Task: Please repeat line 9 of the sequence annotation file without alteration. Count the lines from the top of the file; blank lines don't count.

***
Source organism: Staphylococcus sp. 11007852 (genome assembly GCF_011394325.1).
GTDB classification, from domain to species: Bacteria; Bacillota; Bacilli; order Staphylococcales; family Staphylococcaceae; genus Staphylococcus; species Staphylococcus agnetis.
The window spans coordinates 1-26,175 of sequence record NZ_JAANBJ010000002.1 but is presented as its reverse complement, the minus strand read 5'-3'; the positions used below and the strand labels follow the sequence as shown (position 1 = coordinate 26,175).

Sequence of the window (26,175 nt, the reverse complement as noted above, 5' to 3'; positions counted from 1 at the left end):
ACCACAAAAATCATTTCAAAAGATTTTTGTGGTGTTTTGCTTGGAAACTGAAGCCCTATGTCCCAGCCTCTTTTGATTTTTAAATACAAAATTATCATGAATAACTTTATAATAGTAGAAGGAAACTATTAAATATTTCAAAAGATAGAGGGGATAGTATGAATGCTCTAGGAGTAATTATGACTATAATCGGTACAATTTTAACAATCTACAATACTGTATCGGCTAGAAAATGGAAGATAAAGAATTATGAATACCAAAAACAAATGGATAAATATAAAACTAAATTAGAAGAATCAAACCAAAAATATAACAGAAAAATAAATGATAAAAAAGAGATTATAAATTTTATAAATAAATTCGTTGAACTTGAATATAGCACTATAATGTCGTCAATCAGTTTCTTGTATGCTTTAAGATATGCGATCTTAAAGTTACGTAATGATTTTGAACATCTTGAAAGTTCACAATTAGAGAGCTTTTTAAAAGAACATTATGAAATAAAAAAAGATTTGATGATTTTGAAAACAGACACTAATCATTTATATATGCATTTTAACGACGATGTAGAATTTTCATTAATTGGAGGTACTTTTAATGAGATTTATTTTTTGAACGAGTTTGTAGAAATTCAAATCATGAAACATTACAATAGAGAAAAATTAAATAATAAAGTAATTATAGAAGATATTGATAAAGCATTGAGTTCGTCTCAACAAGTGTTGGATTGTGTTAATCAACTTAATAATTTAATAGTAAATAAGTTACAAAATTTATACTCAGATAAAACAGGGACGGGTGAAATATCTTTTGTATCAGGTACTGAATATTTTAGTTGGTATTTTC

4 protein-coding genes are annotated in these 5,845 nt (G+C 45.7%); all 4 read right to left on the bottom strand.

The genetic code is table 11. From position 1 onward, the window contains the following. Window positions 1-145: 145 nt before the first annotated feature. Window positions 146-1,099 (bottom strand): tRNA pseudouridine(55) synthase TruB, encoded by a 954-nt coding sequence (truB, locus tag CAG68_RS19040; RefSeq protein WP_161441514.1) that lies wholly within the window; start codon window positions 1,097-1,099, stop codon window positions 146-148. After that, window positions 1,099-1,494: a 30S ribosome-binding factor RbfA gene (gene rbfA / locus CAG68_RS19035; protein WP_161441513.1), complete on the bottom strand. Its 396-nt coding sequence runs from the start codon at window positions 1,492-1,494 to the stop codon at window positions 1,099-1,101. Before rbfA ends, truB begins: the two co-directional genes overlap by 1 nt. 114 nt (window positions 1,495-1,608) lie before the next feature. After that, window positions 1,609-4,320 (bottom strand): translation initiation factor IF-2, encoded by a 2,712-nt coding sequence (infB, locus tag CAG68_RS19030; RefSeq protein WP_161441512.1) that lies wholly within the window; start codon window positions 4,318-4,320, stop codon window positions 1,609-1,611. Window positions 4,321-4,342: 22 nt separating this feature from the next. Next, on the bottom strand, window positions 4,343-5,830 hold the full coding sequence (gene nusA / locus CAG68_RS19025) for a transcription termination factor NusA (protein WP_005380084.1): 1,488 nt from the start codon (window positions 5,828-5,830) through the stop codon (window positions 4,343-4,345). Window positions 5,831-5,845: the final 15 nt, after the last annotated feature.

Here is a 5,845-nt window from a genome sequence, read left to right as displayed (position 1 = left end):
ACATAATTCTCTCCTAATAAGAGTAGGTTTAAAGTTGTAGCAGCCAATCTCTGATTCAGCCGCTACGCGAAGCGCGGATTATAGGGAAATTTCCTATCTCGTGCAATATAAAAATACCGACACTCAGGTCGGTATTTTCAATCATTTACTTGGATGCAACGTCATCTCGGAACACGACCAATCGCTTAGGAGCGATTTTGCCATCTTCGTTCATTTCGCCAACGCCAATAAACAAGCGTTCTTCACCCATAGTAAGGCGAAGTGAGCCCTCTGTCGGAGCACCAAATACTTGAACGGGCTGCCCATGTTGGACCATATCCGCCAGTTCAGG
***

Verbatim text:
ACATAATTCTCTCCTAATAAGAGTAGGTTTAAAGTTGTAGCAGCCAATCTCTGATTCAGCCGCTACGCGAAGCGCGGATTATAGGGAAATTTCCTATCTCGTGCAATATAAAAATACCGACACTCAGGTCGGTATTTTCAATCATTTACTTGGATGCAACGTCATCTCGGAACACGACCAATCGCTTAGGAGCGATTTTGCCATCTTCGTTCATTTCGCCAACGCCAATAAACAAGCGTTCTTCACCCATAGTAAGGCGAAGTGAGCCCTCTGTCGGAGCACCAAATACTTGAACGGGCTGCCCATGTTGGACCATATCCGCCAGTTCAGG